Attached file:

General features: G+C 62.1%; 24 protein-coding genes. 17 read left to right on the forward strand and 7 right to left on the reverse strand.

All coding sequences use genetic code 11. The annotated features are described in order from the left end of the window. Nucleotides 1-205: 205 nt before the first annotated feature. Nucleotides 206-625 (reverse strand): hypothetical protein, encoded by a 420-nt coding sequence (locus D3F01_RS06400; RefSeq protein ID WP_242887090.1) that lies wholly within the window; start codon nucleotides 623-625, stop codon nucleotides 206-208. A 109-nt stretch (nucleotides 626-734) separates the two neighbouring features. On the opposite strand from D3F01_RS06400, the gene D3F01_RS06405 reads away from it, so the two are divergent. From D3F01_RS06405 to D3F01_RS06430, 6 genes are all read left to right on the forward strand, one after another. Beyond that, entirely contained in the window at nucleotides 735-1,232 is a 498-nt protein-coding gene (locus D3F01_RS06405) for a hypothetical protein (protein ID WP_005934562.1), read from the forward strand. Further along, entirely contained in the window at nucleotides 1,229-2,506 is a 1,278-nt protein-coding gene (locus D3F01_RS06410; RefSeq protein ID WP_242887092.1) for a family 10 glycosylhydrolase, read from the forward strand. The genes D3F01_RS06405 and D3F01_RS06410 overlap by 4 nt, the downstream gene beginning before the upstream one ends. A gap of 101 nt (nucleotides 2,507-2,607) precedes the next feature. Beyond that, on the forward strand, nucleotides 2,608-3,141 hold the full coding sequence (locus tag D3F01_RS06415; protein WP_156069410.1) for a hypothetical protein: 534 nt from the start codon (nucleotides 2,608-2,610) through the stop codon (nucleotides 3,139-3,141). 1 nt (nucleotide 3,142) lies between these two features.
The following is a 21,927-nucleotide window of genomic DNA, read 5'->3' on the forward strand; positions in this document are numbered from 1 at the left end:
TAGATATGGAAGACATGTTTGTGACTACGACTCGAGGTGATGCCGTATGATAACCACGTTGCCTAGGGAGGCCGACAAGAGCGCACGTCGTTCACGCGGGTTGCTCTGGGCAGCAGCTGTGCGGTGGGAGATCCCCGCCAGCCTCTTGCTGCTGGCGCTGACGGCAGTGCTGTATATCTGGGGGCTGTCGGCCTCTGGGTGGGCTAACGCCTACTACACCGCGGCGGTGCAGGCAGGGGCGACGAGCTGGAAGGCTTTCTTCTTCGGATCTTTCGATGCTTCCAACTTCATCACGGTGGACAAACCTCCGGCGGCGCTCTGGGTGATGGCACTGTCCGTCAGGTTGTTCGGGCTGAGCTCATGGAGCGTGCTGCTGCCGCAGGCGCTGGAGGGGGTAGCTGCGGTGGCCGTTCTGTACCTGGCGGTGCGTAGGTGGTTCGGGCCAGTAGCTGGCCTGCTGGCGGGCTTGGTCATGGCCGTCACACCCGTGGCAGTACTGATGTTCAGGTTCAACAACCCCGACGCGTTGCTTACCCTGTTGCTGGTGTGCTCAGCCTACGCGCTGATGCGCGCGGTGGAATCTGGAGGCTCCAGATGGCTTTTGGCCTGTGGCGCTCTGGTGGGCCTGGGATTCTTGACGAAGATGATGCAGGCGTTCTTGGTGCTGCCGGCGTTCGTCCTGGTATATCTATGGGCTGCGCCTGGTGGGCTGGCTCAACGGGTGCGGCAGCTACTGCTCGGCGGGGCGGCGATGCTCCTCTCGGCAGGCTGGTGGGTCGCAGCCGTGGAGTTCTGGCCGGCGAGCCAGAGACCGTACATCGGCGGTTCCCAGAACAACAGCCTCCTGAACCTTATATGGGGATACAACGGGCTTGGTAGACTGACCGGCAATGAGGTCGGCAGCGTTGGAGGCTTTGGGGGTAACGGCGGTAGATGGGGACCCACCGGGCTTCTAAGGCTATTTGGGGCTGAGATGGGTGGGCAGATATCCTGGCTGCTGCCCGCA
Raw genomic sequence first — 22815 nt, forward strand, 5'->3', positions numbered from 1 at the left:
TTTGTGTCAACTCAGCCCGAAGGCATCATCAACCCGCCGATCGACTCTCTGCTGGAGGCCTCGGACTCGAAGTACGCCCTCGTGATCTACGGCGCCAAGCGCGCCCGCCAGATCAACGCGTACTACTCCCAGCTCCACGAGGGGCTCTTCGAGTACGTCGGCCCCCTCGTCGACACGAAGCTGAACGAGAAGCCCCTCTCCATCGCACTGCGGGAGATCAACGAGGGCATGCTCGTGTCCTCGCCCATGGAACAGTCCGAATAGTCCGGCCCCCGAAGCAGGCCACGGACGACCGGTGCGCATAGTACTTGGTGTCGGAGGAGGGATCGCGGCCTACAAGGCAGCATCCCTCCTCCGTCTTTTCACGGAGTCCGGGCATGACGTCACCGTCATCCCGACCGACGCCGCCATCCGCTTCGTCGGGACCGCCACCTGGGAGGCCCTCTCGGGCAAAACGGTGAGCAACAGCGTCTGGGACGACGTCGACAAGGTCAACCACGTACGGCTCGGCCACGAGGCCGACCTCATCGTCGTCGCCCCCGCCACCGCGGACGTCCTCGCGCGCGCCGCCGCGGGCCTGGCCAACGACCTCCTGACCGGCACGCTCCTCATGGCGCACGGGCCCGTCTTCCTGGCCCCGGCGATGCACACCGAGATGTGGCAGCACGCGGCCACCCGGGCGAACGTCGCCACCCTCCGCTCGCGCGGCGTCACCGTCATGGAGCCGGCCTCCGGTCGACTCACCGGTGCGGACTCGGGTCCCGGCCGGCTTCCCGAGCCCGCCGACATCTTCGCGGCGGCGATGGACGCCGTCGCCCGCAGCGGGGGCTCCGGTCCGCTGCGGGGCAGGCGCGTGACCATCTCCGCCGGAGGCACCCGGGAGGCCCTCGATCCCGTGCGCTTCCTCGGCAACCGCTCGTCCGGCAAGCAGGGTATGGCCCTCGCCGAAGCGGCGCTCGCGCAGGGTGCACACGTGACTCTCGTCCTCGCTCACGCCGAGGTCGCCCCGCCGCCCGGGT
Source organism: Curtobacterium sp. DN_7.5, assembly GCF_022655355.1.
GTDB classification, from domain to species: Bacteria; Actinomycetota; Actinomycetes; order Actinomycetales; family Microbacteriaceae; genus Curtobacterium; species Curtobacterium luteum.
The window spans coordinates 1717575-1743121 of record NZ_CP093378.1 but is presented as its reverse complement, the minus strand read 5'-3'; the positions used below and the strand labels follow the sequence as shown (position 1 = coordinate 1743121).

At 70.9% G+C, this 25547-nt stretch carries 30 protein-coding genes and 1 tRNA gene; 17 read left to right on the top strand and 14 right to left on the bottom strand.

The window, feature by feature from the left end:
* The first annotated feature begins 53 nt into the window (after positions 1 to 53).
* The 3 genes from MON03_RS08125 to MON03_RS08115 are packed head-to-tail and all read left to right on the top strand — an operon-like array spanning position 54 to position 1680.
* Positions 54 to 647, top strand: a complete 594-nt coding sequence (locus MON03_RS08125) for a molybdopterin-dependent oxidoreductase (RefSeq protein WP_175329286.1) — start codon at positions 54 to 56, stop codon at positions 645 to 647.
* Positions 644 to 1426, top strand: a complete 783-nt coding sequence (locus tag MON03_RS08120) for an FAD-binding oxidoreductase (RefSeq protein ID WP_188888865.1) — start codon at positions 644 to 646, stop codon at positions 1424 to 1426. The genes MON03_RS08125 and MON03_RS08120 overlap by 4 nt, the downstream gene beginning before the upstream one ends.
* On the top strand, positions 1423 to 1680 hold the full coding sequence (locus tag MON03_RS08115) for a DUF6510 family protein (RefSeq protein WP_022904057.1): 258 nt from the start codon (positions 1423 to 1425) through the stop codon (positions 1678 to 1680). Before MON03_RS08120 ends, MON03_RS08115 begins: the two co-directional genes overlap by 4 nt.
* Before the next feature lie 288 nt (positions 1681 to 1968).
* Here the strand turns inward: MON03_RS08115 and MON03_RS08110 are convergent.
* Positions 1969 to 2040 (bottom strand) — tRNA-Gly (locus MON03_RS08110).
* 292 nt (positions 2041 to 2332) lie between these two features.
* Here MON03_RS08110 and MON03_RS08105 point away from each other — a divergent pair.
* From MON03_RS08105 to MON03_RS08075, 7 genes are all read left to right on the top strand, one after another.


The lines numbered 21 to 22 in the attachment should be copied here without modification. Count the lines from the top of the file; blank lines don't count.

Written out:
* Here MON03_RS08110 and MON03_RS08105 point away from each other — a divergent pair.
* From MON03_RS08105 to MON03_RS08075, 7 genes are all read left to right on the top strand, one after another.